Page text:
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NCSE Plans to Expand Science Booster Clubs to Provide More Students with Quality Science Education in 2017

NCSE Plans to Expand Science Booster Clubs to Provide More Students with Quality Science Education in 2017

The National Center for Science Education's Emily Schoerning has reflected on the group's efforts to provide students with quality science education this past year and expressed goals for next year in a recent blog post detailing the success of the Science Booster Clubs.

One of NCSE's major goals is to ensure that all students are being taught the science behind both climate change and evolution.

Shortly after the latest presidential election results were announced, NCSE's Ann Reid took to the group’s blog to describe the group's determination to fight back against a political rhetoric counter to quality science education.

[Read: National Survey Reveals Many Teachers Misinformed About Science Behind Climate Change]

"It's not hard to make the argument that a good science education might be one of the most important tools for bringing hope and opportunity," Reid said.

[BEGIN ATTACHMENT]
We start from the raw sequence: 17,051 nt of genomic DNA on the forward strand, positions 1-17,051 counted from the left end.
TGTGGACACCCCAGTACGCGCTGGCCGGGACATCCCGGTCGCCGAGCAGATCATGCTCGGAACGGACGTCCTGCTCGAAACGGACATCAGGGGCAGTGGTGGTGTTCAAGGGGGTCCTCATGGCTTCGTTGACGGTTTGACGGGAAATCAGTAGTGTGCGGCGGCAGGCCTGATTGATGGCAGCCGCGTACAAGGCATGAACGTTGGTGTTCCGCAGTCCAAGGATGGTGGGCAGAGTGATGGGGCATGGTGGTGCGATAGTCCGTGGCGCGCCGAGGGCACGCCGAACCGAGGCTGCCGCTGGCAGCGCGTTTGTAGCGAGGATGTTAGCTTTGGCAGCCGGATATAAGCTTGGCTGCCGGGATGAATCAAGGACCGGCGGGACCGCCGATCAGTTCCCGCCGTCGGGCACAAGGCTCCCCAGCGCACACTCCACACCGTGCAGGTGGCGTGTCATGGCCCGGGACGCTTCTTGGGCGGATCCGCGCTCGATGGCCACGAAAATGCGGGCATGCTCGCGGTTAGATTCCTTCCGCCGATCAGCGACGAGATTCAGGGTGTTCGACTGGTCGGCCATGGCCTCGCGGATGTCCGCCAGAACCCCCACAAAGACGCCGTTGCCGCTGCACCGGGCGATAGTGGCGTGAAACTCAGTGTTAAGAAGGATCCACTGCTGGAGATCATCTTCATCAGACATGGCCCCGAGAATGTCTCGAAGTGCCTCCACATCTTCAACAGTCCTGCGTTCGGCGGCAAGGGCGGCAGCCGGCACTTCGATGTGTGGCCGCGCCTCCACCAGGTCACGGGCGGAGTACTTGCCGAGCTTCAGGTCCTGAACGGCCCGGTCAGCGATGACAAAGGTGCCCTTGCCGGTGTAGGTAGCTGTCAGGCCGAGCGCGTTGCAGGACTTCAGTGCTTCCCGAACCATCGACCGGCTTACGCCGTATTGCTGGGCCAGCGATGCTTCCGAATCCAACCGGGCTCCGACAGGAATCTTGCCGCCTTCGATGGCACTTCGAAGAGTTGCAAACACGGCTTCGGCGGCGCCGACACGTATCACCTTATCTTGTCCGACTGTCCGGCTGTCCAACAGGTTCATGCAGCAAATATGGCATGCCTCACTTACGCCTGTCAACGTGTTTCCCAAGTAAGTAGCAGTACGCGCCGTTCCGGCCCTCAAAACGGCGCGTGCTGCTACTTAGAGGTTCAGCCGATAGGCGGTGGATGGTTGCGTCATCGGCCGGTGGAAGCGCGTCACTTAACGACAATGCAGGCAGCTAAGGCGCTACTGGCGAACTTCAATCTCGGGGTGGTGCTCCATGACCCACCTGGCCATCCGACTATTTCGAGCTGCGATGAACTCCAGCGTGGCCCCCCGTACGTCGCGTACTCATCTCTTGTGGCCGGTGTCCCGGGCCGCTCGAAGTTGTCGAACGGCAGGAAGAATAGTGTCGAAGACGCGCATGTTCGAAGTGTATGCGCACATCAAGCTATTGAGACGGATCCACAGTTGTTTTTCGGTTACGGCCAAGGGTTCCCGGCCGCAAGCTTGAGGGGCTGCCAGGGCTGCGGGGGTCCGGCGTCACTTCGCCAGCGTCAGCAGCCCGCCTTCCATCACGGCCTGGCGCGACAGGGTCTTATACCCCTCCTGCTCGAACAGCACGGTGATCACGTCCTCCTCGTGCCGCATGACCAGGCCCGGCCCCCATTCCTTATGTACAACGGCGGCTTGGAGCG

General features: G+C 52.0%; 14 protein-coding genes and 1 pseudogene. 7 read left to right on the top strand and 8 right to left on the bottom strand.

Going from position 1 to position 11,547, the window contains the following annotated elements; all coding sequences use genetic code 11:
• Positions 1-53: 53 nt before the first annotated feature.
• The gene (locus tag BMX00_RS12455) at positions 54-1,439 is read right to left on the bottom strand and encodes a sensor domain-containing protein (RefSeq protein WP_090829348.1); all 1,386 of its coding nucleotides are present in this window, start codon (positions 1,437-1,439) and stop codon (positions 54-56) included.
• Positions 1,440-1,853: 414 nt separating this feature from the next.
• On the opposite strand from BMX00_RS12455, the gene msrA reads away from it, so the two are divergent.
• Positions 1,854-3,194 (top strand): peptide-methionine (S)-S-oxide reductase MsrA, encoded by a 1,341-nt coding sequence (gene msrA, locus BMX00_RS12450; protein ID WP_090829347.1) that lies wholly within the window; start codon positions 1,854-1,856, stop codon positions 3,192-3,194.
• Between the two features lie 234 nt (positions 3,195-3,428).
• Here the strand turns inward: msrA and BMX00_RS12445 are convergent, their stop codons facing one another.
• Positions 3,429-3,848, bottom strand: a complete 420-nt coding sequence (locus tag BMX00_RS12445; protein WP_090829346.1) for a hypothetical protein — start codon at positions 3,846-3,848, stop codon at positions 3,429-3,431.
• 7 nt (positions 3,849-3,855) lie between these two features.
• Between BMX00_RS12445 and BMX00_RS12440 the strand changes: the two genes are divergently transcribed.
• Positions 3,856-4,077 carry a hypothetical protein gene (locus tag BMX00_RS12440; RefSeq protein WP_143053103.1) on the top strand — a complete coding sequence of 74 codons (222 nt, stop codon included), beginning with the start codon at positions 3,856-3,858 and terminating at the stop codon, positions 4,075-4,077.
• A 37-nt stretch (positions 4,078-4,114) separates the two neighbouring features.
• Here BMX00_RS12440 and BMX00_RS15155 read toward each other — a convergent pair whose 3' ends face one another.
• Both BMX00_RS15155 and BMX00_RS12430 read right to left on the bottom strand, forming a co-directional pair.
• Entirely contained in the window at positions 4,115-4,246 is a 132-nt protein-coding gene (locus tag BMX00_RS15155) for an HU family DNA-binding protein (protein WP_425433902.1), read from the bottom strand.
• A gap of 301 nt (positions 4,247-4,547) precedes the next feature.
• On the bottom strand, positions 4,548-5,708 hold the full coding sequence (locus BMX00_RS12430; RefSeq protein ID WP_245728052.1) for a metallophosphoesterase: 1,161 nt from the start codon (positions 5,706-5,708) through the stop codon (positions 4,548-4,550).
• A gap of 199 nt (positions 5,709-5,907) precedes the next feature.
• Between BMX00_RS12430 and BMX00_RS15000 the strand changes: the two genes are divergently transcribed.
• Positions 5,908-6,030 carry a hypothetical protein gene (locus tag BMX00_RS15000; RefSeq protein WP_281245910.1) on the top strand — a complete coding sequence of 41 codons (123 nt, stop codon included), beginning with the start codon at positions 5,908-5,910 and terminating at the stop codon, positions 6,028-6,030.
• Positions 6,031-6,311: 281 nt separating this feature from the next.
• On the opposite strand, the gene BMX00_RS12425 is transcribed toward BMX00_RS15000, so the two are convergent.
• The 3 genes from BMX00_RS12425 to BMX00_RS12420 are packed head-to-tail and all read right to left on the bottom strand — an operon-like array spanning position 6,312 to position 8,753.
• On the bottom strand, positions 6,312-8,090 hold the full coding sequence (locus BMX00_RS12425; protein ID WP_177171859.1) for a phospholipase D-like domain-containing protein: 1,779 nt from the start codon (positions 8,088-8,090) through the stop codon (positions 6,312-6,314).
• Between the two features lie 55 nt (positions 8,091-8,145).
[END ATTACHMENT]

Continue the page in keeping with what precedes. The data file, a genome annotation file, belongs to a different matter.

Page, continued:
In order to provide this quality science instruction, Reid said the group will "continue to support teachers through our teacher network," will "continue to partner graduate students with teachers to bring authentic science to classrooms," and will "expand the NCSE Science Booster Club program, which has been proven to work, even in red country."

Schoerning elaborated on both how the clubs have been successful so far, and how NCSE plans to expand in 2017 in her post.

"In December 2016, we've been engaged in a big push for expansion, thanks to the funds and connections supporters contributed in a huge outpouring of generosity following the election in early November. As we promised our donors at the time, we are now moving westwards in a big way," Schoerning said.

After starting Booster Clubs in Iowa 18 months ago, NCSE says they've engaged over 50,000 with fun and respectful activities that focus on the science behind climate change and evolution.

In 2017, the group hopes to reach even more rural areas with new partnerships.

"We have . . . connected with the Iowa Governor's STEM Advisory Council, an organization that helps coordinate STEM events throughout the state. This connection will give us access to a significant number of rural festivals, allowing us to get a foot in the door at pretty much every rural community we can physically reach," Schoerning said.

Those interested can find out how to support Science Booster Clubs here.

Nicole Gorman, Senior Education World Contributor


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